Affiliates of Providence Equity Partners, a private equity company, are in the process of acquiring Blackboard Inc, the owner of one of the major learning management systems in higher education. Blackboard is considered to have a market value of about $1.4 billion.
Jim Farmer, Chairman of Sigma Group Inc., provides a comprehensive analysis of the implications for higher education in a guest post in Michael Feldstein’s blog, e-Literate:
Farmer, J. (2011) Investment bankers and Blackboard’s future, Part 1, If…. e-Literate, July 2
I leave you to read the analysis, but if your organization is running Blackboard, I would be quite concerned. For instance, UBC has just announced that it is recommending Blackboard Learn as its new learning management system, subject to Provost approval and contract negotiations. I doubt if this decision was made in the knowledge that Blackboard would have new owners, although whether this information would have changed their decision is moot.
Providence Equity also has a large stake in Sungard, which owns the Banner suite of services used by a large number of colleges for financial services, HR and student services. Private equity companies are often looking for ‘synergy’ between their investments, so integrating Blackboard with Banner for instance is not an unreasonable speculation.
Farmer speculates that one way to increase their return on investment is for Provident Equity to increase license fees, but Farmer recognizes that this may be difficult, given that there are a number of alternatives in the market, such as Desire2Learn or open source systems such as Moodle and Sakai. However, it should also be recognized that there is considerable inertia in the HE system which makes the possibility of relatively large annual increases being absorbed rather than go through the disruption of moving all the learning materials to another system (which seems to have been the deciding factor at UBC). For instance, Oracle has managed quite hefty annual fee increases of over 15-20% the last few years without losing any business. Once locked into these large proprietary software systems, it is extremely difficult to get out.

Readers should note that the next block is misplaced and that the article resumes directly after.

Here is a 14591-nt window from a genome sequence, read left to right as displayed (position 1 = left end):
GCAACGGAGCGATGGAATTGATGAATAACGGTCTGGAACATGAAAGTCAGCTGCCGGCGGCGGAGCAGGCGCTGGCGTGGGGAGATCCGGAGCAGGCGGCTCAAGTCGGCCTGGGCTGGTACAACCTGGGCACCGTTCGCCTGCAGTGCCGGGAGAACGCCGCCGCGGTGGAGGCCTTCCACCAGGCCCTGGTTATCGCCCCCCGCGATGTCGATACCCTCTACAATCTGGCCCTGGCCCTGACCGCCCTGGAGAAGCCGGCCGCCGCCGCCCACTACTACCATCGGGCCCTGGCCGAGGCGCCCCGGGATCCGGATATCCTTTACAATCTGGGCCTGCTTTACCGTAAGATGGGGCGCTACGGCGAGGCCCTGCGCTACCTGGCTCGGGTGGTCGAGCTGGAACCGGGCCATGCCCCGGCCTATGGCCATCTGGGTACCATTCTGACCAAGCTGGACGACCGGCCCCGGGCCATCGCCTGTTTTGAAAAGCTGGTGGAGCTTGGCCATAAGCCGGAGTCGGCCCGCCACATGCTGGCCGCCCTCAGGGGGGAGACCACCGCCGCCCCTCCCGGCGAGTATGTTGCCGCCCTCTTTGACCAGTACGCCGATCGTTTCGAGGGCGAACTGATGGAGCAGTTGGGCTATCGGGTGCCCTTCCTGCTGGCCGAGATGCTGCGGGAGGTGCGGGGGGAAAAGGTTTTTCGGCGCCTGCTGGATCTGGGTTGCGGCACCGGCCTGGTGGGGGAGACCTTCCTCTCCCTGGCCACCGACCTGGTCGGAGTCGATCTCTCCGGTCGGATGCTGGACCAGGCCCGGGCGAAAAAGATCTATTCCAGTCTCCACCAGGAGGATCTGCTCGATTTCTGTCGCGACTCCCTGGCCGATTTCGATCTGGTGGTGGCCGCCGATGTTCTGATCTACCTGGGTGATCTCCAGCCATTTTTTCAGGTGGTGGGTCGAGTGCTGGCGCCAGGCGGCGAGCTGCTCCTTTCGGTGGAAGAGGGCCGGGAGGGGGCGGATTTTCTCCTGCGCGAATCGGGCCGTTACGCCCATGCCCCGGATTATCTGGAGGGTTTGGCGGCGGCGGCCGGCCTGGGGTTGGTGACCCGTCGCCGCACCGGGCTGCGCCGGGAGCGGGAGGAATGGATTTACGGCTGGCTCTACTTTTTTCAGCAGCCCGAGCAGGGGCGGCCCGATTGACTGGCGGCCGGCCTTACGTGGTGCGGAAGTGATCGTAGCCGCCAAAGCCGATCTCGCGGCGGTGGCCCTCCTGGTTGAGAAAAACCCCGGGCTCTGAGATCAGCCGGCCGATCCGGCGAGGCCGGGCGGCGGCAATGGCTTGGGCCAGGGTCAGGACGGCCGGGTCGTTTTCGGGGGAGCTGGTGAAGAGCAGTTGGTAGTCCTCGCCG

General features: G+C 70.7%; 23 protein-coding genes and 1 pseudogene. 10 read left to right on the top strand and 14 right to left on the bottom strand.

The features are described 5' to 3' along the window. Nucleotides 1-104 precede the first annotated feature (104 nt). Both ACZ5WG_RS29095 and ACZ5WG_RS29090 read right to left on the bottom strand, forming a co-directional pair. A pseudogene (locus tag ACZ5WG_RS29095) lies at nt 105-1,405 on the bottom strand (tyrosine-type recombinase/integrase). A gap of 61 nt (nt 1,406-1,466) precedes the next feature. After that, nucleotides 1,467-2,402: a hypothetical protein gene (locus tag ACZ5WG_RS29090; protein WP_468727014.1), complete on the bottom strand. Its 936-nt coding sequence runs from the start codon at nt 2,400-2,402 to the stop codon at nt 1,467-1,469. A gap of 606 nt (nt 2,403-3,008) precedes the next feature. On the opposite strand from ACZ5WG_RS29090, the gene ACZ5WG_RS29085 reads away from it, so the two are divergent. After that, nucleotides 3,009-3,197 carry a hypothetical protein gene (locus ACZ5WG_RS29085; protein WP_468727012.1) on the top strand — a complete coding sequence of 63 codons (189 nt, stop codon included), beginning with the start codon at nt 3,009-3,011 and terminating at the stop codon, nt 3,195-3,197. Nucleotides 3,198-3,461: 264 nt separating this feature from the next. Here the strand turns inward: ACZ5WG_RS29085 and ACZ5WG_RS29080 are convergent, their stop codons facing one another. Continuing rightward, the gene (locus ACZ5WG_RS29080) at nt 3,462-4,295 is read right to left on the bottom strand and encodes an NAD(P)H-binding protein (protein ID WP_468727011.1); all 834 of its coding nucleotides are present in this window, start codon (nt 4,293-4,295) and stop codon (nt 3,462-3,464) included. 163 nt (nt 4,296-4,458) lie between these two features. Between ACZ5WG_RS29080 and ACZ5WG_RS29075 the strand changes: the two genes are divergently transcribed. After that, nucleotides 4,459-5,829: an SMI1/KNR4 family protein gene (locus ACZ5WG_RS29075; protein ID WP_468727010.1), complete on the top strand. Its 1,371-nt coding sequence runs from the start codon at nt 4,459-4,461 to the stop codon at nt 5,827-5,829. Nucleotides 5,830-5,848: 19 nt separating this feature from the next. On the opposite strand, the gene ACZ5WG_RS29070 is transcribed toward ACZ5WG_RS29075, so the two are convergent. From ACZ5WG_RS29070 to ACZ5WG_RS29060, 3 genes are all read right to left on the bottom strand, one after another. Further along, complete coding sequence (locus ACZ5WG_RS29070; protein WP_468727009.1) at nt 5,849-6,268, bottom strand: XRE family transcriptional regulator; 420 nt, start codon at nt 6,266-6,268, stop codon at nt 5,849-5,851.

In the long run, though, I suspect it is highly academic (sorry for the pun) who owns Blackboard . Over time, I think institutions will gradually move away from the course-in-a-box model of online learning epitomized by learning management systems into more flexible and open systems of learning that allow much more freedom to teachers and learners to create their own learning environments and materials. The technology is already there, it just needs assembling and organizing, and linked to a compelling educational philosophy or pedagogy. In the meantime though the convenience and lazy thinking that LMSs support will ensure that change comes very slowly, even if the price does rise considerably.
For an alternative, more optimistic view on this acquisition, see:
Kim, J. (2011) Providence Equity and 5 Steps for a Successful Blackboard Buyout Inside Higher Education, June 26